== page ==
6. Prototype the workflows
Outline how your ideal workflow should look like. Outline the set of activities in a workflow, the business rules to follow, process owners to involve, and the ideal outcome to achieve. Draw up a visual representation of the workflows before you model them in the workflow engine. This kind of process modeling helps you streamline and course-correct the business processes. It is at this step you lay out the processes that need to be automated. Keep the processes as digitized as possible to avoid the struggles of manual process management. As a thumb rule, the workflow should take the shortest route to fully realize the benefits of automated process management. You should also lay out the exception rules for easy change management should a deviation occur.
7. Pilot the workflows
Pilot the created workflows to understand the impact of BPM without halting or disturbing the ongoing workflows. Check the de facto processing time, data load tolerance, and output quality and if they surpass the manually obtained outputs. Clear any errors or inefficiencies at this stage to avoid them from creeping into the business-critical processes. Expand the workflows across the BPM life cycle once your team is in better control of the tool and its impact.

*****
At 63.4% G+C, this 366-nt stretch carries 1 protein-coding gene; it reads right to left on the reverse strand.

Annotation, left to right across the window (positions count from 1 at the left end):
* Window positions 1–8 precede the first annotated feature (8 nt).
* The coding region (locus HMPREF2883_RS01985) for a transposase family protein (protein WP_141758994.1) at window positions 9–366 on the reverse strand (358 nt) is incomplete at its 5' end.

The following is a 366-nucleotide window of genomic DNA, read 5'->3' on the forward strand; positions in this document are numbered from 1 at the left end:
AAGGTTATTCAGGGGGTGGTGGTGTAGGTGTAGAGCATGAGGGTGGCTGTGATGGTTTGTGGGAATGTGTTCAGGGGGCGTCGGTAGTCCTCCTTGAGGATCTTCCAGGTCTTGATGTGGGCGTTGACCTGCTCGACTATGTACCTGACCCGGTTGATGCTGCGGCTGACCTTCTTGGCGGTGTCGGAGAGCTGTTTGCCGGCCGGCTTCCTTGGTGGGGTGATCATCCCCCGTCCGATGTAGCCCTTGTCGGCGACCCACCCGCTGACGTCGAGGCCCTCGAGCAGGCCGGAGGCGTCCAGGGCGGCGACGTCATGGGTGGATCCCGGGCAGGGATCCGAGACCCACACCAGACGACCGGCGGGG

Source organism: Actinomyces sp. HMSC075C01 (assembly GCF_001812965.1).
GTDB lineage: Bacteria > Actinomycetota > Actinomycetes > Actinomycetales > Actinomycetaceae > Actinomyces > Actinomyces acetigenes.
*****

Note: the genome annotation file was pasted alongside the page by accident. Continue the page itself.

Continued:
8. Adopt existing solutions
Some conventional BPM solutions require a complete overhaul of your existing process infrastructure and platforms. These are solutions you want to stay away from. With the advent of digital transformation and SaaS-friendly automation tools, business process methodologies today are designed to coexist with your preexisting infrastructure. Flexibility and compatibility with CRM and API is a crucial feature to consider when choosing a BPM system. A flexible BPM system helps you translate your original processes into high-efficiency workflows and expands the capabilities of your existing platforms instead of replacing them.
9. Train process owners
Business process management supports and maximizes the efforts of process owners. They are not removed from the equation. They are still actively involved in every stage of the process life cycle, but unlike before, they are involved only when necessary. Training them about where they fit into the process and how to utilize the tool to the fullest simplifies the onboarding process and accelerates user adoption.
10. Measure and improvise
Till now, you don’t know if automation is benefiting your end business processes. You also don’t know if the new workflow is perfectly optimized or if there is still room for improvement. Process optimization is a result of continuous monitoring and measuring of your processes. They get better with time. What you can do, is speed up the optimization with data-driven insights and relevant KPI metrics. Business process management software comes with extensive reporting and analytical capabilities to derive these real-time insights for business process improvement.
BPM is a comprehensive solution to simplify unwieldy processes. Read the complete guide to business process management.
BPM is as effective as its implementation
BPM implementations can be complex, daunting, and extremely time-consuming. The impact of perfectly implemented business process management is too high to be left to chances. Achieve operational excellence with HappyFox’s BPM suite of solutions. HappyFox Workflows is a no-code, cloud-based process automation solution to transform your operational efficiency. Get a HappyFox Workflows demo today.